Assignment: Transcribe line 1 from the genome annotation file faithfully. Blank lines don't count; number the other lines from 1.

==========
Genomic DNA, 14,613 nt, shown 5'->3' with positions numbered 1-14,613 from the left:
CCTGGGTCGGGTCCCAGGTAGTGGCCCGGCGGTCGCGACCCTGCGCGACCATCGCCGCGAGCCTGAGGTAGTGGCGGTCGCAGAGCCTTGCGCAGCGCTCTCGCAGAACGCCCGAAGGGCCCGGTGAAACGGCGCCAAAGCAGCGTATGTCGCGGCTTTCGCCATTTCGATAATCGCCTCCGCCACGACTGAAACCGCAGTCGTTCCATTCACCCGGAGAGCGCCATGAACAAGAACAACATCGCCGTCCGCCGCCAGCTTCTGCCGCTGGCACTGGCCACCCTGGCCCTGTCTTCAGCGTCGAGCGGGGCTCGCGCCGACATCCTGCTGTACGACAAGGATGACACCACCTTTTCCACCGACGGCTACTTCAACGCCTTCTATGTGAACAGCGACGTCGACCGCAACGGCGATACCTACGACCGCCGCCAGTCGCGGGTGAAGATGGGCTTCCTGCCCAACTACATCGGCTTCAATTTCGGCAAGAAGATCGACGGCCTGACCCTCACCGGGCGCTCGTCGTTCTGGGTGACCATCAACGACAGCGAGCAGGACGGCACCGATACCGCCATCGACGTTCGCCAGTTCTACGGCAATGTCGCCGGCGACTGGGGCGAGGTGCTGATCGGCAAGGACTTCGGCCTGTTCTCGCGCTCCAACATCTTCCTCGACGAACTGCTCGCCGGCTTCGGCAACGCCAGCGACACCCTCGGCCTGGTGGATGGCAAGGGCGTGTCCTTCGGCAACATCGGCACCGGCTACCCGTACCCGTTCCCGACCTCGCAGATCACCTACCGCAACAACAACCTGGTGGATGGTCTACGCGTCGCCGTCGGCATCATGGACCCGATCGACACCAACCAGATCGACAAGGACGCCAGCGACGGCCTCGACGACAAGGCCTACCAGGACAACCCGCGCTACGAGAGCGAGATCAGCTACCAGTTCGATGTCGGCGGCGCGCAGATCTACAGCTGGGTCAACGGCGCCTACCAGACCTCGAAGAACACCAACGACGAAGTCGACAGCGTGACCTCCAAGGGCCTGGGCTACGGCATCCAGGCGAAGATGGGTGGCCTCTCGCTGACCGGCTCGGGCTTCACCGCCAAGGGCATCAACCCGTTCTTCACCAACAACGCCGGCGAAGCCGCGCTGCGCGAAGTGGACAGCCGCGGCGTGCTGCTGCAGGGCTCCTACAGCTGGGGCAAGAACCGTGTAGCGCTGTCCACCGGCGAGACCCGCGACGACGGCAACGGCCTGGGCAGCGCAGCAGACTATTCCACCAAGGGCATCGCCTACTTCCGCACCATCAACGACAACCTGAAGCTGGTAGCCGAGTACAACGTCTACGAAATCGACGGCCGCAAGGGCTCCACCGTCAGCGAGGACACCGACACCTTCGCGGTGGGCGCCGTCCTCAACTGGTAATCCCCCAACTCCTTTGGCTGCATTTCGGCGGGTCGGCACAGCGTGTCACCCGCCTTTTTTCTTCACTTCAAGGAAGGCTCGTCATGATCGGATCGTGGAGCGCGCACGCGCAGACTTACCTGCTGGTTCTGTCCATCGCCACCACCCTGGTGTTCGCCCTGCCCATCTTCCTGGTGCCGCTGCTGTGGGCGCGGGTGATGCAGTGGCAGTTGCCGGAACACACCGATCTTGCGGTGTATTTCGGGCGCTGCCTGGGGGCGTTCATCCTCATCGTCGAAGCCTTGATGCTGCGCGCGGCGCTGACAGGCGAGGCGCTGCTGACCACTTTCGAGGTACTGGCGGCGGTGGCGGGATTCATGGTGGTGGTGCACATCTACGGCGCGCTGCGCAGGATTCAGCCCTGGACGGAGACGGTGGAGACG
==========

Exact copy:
Genomic DNA, 14,613 nt, shown 5'->3' with positions numbered 1-14,613 from the left: